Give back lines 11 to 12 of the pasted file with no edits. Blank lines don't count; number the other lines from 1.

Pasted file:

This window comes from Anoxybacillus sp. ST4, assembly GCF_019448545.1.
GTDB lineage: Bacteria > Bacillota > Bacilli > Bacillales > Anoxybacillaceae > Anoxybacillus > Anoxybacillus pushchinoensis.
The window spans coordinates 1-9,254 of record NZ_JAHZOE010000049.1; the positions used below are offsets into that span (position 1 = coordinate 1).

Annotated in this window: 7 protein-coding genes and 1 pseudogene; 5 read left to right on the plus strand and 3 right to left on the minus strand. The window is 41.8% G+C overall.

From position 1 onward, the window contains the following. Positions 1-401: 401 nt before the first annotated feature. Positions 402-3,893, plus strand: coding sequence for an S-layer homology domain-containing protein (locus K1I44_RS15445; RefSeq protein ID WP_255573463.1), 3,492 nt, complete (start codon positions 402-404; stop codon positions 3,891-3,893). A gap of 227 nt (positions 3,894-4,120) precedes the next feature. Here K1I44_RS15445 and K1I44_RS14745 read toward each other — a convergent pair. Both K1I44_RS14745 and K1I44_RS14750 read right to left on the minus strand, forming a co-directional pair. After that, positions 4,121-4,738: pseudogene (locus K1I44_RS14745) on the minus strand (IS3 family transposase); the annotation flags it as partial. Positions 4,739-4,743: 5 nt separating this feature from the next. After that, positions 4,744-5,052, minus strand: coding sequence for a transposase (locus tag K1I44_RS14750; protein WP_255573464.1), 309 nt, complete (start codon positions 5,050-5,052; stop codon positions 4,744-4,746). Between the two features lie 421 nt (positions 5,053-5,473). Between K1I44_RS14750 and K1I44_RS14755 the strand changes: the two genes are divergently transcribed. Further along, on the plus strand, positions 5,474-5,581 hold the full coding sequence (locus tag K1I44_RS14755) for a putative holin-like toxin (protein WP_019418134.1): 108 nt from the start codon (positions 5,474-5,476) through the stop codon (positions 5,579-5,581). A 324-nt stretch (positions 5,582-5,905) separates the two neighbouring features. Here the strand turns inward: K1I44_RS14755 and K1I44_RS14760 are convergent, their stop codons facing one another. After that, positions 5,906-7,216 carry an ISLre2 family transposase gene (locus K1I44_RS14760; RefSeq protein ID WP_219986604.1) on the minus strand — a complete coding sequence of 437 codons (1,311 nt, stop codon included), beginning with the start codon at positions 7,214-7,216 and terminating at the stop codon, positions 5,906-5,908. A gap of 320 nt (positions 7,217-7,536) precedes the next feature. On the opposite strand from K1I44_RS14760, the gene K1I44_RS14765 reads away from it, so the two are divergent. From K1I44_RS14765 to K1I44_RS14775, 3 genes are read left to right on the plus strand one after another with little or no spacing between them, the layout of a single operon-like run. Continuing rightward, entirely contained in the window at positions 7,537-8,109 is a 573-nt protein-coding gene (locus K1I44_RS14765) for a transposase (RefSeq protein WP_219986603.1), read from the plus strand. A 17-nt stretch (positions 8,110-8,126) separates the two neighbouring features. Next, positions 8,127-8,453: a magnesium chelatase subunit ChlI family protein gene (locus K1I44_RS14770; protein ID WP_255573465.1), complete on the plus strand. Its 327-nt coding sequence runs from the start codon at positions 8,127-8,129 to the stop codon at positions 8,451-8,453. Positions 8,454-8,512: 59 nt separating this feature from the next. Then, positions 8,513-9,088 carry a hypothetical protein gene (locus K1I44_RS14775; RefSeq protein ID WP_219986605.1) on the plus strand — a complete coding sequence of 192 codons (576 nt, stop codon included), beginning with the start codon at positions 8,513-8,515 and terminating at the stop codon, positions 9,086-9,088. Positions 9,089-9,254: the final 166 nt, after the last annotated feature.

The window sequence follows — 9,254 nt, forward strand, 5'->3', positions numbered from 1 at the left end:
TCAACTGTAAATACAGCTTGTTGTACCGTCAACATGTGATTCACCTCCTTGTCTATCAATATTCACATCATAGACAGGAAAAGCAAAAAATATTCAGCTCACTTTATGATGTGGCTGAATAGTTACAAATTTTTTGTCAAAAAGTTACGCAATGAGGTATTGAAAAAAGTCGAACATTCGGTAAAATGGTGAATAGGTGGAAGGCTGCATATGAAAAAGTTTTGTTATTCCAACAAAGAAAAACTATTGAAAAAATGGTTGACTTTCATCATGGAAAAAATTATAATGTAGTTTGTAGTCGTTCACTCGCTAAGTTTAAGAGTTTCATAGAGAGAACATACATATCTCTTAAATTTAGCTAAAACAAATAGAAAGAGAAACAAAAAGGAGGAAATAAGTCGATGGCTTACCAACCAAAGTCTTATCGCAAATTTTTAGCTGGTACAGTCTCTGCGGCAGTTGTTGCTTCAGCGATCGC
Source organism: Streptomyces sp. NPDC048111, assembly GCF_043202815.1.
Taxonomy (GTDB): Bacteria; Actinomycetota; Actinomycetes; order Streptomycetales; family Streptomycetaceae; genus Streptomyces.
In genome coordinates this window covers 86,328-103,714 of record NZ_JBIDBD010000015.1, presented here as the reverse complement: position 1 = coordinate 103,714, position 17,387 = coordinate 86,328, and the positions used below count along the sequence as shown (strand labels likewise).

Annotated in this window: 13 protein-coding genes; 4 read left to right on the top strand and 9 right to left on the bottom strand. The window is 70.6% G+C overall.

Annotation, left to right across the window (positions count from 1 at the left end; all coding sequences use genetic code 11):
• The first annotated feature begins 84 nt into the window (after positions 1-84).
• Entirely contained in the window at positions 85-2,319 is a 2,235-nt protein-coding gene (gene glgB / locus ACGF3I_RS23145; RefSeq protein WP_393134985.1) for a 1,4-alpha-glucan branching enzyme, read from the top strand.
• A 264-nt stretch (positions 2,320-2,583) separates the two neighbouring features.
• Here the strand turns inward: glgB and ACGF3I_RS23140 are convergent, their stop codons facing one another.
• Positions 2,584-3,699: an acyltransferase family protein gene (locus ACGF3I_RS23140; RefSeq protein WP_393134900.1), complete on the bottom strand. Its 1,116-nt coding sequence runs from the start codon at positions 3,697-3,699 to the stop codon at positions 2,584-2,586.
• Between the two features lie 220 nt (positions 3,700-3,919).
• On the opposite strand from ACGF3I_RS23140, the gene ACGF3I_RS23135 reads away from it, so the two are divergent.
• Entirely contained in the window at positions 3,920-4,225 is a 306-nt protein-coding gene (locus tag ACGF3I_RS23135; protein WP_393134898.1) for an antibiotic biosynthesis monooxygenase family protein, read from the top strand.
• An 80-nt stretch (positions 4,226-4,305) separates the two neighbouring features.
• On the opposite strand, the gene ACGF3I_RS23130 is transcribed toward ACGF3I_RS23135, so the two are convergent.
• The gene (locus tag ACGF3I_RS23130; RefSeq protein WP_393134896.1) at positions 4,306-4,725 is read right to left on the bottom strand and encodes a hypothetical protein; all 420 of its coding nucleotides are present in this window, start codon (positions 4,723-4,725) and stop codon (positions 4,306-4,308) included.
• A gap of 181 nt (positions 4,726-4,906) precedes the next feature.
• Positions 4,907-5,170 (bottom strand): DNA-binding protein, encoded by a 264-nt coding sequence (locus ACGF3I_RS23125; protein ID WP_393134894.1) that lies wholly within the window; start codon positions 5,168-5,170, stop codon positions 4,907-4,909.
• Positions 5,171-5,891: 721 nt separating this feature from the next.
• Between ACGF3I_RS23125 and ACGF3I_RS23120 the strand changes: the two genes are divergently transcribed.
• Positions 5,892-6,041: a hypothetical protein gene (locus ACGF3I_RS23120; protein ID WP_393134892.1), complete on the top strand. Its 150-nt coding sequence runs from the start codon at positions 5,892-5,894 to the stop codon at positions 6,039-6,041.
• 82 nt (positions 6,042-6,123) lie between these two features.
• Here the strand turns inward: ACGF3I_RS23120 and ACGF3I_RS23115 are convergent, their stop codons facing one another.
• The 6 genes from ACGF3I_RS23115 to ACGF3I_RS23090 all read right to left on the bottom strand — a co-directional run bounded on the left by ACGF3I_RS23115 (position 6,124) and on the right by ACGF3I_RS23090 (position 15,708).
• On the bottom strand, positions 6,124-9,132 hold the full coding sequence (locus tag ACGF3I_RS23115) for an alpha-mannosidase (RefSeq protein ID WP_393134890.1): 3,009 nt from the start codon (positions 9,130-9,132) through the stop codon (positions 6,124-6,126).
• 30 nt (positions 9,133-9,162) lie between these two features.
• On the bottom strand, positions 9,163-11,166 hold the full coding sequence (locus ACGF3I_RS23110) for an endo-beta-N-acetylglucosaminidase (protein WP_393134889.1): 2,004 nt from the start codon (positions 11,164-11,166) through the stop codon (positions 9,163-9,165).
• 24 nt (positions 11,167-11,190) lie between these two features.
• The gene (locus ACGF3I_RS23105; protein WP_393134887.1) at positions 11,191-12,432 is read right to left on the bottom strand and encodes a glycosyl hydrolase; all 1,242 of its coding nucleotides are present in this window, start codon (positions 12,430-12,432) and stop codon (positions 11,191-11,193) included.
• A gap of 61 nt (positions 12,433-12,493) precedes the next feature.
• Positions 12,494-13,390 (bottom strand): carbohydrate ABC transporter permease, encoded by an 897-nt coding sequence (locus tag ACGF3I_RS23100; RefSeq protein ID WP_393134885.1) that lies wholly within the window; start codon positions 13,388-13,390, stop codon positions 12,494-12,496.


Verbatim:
Annotated in this window: 13 protein-coding genes; 4 read left to right on the top strand and 9 right to left on the bottom strand. The window is 70.6% G+C overall.

Annotation, left to right across the window (positions count from 1 at the left end; all coding sequences use genetic code 11):